I think sometimes I have too much perspective. Which probably sounds arrogant and insensitive. And maybe it is.
Because of Brody’s issues, I not infrequently have conversations with people that are comprised of them starting to tell me about a problem they are dealing with, and then stopping themselves because, they say, their problem is insignificant compared to Brody’s problems. I respond, sincerely, that just because we may be dealing with Brody's issues doesn’t mean that [insert their problem here] is any less troubling, draining or heartbreaking for them. And I really believe that, and have never once thought differently.
I used to think Brody’s medical issues were devastating. But in the last year, becoming acquainted with Dante, and other Vacterl kids who have had 20 or more surgeries and are younger than Brody, who seem to live in the hospital, I have gotten perspective. It really isn’t as bad as I used to think, because Brody could be so much sicker.
I think especially in the last few months I’ve shed a lot of self-pity and looked positively on what’s going on with Brody. I outlined in my head the next course of surgeries: a, then b, then c, then maybe d in the spring, etc. We can do that, I said. We can get through that, and then we can get a “rest” from surgeries. I was thinking that, with the hand surgeries in particular, it will be so nice not to worry about how to give Brody baths, or take him swimming, or let him play in the sand or water, because he won't have a cast on after the spring.
Then, when we were in the hospital last week, I had a talk with Brody’s hand surgeon. He’s brilliant and talented and I really do trust and like him, which is saying a lot because I don’t trust or like most people.
And he told me, after looking at Brody’s hands and arms during the surgery, that unless Brody wore some kind of splint for the foreseeable future, his hands were not going to remain straight, and they would continue to curve in no matter what he or we did.
Even with the surgery to straighten and centralize the wrists.
He said even the bones were curved, to the point that he couldn’t put the pin (from the arm to the hand, to centralize the wrist) in straight.
Writing it down right now, it doesn’t seem really upsetting on "paper." But the reality of it is something else. I had my very own sobbing pity party in Brody’s hospital room. No family vacation with saved up annual leave. No break from casts or splints for Brody. The poor child is so skewed that he thinks casts are fun and splints are pretty.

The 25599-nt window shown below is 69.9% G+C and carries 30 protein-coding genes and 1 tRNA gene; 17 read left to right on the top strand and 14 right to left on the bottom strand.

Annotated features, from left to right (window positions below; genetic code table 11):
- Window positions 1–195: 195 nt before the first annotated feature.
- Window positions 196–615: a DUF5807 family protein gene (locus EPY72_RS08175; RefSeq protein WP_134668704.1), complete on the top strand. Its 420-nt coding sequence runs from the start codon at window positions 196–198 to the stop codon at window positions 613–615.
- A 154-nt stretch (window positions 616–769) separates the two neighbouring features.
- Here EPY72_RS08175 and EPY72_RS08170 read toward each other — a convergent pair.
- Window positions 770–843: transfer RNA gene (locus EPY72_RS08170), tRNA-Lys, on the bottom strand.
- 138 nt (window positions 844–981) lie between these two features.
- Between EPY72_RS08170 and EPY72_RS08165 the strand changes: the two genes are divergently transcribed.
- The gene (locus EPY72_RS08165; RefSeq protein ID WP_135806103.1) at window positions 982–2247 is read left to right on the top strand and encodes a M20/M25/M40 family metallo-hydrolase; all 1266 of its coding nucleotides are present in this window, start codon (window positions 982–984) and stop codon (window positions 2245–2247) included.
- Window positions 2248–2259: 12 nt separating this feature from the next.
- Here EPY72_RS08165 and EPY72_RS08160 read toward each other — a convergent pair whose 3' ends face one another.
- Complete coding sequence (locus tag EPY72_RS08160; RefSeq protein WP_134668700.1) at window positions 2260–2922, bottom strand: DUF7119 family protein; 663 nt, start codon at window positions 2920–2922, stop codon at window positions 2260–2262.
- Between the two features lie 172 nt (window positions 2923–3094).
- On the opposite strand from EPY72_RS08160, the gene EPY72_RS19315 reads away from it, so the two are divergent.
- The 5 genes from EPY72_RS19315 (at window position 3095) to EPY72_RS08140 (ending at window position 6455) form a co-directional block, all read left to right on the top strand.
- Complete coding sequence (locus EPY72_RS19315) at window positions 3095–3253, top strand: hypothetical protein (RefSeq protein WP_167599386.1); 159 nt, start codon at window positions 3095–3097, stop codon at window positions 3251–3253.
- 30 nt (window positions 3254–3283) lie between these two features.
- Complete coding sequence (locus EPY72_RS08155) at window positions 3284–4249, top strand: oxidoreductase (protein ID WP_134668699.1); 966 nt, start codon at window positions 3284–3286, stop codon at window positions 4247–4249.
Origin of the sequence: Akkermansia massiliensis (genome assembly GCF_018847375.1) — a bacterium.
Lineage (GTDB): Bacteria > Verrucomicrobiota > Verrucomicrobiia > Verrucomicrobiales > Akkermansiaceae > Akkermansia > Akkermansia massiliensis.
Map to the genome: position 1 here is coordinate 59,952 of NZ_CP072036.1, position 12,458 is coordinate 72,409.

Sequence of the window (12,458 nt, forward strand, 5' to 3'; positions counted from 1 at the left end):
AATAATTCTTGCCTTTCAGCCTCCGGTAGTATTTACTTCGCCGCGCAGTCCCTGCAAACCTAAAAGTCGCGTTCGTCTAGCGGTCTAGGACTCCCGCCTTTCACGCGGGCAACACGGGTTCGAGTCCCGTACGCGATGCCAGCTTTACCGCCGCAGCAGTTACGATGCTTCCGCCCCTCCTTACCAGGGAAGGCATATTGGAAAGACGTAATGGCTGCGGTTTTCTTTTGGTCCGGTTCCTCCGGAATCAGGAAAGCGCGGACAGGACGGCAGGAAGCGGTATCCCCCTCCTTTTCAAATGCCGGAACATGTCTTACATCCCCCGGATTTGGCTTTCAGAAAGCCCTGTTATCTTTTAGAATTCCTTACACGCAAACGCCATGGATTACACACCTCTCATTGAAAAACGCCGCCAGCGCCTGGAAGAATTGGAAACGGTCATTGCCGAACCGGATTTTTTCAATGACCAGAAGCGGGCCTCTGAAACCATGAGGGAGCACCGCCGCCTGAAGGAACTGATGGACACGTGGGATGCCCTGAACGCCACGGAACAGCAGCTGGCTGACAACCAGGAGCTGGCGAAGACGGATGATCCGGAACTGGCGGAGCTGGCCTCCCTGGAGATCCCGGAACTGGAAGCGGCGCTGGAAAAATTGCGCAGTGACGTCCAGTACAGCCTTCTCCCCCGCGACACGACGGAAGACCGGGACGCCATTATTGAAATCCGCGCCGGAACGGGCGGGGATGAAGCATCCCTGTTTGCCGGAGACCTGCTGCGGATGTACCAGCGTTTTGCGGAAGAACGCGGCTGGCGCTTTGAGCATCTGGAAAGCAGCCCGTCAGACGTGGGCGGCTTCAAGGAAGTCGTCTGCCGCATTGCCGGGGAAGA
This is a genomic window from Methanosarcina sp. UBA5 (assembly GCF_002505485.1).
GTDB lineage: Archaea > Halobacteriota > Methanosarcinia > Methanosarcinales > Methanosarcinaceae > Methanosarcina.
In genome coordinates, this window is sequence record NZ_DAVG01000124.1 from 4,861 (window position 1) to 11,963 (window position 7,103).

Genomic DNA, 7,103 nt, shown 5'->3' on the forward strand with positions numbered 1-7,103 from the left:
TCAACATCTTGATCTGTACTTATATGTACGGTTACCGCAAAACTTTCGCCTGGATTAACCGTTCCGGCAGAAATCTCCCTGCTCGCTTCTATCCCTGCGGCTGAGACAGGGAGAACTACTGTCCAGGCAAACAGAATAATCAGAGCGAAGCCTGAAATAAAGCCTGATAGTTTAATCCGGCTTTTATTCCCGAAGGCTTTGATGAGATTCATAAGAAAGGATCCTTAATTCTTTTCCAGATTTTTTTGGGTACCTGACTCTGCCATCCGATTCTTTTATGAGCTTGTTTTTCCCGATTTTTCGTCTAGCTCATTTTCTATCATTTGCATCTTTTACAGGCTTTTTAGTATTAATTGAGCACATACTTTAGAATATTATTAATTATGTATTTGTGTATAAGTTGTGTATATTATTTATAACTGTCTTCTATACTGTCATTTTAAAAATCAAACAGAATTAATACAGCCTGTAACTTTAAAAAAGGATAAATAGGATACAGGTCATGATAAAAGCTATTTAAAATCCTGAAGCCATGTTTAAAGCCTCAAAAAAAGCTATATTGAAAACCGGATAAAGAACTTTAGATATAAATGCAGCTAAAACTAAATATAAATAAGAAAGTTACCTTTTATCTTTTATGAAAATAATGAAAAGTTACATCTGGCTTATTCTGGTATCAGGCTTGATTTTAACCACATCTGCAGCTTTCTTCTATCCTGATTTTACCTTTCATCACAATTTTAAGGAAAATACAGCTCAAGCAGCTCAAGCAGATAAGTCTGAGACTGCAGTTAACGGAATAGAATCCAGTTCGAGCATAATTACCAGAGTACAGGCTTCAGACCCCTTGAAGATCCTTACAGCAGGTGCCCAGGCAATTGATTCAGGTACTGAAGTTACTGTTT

The surgeries not working, which is essentially what the surgeon was saying to me, was not part of the plan. Brody having more surgeries, and having to wear a cast and splint for the summer, and maybe for all his summers, was not part of the plan.
You might be laughing now. How could I actually have believed that the plan would not change? You'd think after 4 miscarriages, 2 1/2 years of trying to have a child and 2 1/2 years of dealing with Vacterl association, that I'd know better, right?
I didn't know better. I imagined that we’d have a “fix” for the hands and that the thumb surgery was the 2nd to last hand surgery and casting event for a few years at least. For the last year, and all 7 surgeries of 2008, I kept telling myself that once we did a, b and c, then his kidney reflux would go away, and then his hands would be straight. He’d have thumbs. Yes, his arms would be shorter than most, and yes, he’d have 8 fingers, not 10. But the surgeries would make his arms straight and he could play and sleep and eat and swim without casts and itching and discomfort and telling us the cast is too tight and to take it off.
And now, all my best laid plans are gone.
And it’s ridiculous because I bet Dante’s mom would trade anything for Dante to be here, in any shape with curved bones or not, in casts for the next 20 years or not. I really do understand that, and then I'm still upset by the news about Brody’s arms.
And then I get mad at myself for being upset. Because I have no right. I really have no right. My son does not have an illness that will shorten his lifespan. He has no brain damage or developmental delays. We have jobs, a home, and really the most incredible support system. What the hell right do I have to be upset about this?
And then I remembered what I’m always telling friends who censor themselves around me: just because someone else seems worse off, doesn’t mean you don’t have a right to be upset about your own issues and struggles.
But I can’t stop the constant reminding of myself that we don’t have it so bad so what in God's name am I complaining about?
And then the real worry starts in: that, when faced with my whining and lack of gratefulness, the universe will send something our way that will make everything so far look like a stroll in the park.
So that's why I wish I didn't have so much perspective.
Because (a) I think I'm losing my mind some days because I don't know what to feel; and (b) I think I need to feel a little disappointed about the setback in order to process it; but (c) I don’t feel like I’m entitled to really be upset enough about it warrant "processing"; and (d) on top of that, I'm terrified that if I do allow myself to feel whatever the hell I feel, then that will trigger some cosmic chain reaction that will bring us something even worse than anything I've ever imagined.
I'm going to pour myself a vodka tonic now.